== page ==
The Helmholtz Machine Through Time

Geoffrey E. Hinton, Peter Dayan, Ava To, and Radford M. Neal
Dept. of Computer Science, University of Toronto

We describe the ``wake-sleep'' algorithm that allows a multilayer, unsupervised, stochastic neural network to build a hierarchical, top-down generative model of an ensemble of data vectors. Because the generative model uses distributed representations that are a non-linear function of the input, it is intractable to compute the posterior probability distribution over hidden representations given the generative model and the current data vector. It is therefore intractable to fit the generative model to data using standard techniques such as gradient descent or EM. Instead of computing the posterior distribution exactly, a ``Helmholtz Machine'' uses a separate set of bottom-up ``recognition'' connections to produce a compact approximation to the posterior distribution. The wake-sleep algorithm uses the top-down generative connections to provide training data for the bottom-up recognition connections and vice versa. In this paper, we show that the wake-sleep algorithm can be generalized to model the temporal structure in sequences of data vectors. This gives a very simple online algorithm that fits generative models which have distributed hidden representations which can be exponentially more powerful than conventional Hidden Markov Models.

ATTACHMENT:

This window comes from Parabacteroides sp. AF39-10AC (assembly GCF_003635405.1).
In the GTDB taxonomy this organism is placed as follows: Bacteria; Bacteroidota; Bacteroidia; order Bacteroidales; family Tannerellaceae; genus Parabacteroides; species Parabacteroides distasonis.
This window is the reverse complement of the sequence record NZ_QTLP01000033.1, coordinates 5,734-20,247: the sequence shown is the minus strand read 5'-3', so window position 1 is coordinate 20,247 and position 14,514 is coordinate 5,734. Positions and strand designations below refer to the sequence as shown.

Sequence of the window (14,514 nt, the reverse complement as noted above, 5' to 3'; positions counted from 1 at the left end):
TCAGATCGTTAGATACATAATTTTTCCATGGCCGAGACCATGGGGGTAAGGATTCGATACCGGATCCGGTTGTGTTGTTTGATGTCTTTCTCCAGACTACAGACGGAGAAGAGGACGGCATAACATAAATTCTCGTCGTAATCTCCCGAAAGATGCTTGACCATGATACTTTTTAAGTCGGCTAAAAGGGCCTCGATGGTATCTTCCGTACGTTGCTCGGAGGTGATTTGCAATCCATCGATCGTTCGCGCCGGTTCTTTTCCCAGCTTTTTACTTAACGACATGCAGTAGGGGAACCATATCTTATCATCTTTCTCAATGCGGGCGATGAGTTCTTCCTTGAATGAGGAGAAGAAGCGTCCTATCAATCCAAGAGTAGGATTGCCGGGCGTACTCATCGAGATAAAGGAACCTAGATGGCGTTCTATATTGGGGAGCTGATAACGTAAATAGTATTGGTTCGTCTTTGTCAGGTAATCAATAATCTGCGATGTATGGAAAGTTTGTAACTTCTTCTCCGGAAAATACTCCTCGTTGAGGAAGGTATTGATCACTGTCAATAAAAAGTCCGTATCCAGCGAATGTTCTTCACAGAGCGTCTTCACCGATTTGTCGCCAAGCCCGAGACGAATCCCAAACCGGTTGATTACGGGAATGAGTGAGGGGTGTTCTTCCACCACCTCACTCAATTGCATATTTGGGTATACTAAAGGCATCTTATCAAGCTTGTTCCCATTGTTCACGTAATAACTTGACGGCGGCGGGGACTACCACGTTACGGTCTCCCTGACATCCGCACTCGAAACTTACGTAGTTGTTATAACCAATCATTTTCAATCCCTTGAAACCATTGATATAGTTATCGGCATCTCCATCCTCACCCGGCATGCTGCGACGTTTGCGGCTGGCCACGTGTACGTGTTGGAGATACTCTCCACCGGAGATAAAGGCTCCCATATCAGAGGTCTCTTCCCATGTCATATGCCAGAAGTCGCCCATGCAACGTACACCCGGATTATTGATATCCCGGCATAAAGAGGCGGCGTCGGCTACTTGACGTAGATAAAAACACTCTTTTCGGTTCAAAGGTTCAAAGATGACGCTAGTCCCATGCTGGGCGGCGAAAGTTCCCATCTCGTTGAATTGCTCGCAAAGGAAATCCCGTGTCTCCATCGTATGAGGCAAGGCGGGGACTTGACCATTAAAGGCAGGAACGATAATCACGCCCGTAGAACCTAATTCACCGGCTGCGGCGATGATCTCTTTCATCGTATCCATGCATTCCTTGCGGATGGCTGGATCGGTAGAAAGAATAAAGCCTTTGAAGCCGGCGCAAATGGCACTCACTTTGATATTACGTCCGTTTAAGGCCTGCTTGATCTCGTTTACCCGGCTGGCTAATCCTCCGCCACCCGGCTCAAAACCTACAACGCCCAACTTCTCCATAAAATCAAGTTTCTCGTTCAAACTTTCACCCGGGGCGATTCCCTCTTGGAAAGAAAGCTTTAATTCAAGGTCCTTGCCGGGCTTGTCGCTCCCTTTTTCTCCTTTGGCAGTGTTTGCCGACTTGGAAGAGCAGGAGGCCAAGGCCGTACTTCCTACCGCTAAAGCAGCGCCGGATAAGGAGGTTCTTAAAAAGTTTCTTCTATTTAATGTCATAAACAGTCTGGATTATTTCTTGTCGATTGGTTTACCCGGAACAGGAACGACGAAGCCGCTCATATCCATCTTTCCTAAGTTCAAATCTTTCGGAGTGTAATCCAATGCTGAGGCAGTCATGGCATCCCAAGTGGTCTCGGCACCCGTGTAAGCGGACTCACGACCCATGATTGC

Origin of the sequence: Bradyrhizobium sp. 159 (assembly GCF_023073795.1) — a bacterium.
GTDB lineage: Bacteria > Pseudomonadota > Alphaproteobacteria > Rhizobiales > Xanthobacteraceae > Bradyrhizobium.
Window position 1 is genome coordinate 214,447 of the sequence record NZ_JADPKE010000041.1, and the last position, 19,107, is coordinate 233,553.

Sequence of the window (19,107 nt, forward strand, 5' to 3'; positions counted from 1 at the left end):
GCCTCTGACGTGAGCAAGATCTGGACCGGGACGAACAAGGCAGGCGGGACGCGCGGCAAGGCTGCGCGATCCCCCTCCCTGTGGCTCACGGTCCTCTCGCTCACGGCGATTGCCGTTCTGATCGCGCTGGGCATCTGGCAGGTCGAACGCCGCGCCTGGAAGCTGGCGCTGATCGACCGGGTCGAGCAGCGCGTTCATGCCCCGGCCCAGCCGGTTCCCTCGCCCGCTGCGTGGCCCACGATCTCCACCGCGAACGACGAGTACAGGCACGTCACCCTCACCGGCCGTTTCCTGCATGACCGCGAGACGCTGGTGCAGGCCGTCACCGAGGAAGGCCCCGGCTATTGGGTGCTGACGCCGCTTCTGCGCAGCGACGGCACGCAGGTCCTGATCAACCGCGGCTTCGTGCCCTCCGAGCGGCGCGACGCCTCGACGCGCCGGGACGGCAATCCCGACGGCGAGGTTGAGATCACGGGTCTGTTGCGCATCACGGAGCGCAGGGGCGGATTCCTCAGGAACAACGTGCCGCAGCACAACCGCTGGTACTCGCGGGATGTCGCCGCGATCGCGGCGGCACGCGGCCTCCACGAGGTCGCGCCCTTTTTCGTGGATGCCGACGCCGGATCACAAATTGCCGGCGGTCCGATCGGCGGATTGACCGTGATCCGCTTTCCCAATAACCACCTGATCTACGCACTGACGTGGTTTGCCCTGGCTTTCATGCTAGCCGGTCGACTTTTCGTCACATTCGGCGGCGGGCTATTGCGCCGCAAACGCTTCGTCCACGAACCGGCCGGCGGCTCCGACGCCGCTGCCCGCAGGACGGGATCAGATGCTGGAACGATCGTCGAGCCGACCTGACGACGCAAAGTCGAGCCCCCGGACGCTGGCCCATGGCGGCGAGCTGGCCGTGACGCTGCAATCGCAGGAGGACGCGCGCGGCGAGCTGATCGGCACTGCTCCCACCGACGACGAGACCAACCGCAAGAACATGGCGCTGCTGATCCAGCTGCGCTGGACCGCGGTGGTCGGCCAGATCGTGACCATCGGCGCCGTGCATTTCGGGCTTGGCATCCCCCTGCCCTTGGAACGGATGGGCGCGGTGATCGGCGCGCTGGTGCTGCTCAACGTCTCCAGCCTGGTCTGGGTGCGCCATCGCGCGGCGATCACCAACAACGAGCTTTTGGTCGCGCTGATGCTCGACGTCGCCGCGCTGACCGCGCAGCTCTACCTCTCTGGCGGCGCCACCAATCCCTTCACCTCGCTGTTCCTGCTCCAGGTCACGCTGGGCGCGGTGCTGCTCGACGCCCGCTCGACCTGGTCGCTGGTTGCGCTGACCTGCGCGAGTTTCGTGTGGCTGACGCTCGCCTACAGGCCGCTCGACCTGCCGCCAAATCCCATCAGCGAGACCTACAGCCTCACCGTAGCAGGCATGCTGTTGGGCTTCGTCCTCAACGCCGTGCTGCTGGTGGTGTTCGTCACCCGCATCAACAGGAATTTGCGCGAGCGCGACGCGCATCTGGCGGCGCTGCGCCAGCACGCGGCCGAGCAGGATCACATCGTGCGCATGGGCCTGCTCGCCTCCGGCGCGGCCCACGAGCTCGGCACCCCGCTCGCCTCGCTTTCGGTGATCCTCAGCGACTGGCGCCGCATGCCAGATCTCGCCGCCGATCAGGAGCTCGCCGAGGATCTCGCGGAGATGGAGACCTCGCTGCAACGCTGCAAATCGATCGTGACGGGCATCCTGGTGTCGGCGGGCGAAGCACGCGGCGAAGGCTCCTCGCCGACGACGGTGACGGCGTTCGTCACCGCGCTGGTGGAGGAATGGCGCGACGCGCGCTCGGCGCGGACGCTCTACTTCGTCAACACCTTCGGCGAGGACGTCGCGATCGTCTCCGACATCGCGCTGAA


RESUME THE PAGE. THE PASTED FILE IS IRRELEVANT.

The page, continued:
in F. Fogelman-Soulie and R. Gallinari (editors) ICANN-95, pp. 483-490.

Associated reference: This conference paper discusses the ``wake-sleep'' algorithm and applies it to models of temporal sequences. The wake-sleep algorithm was introduced in the following paper:
Hinton, G. E., Dayan, P., Frey, B. J., and Neal, R. M. (1995) ``The ``wake-sleep'' algorithm for unsupervised neural networks'', Science, vol. 268, pp. 1158-1161: abstract, associated references.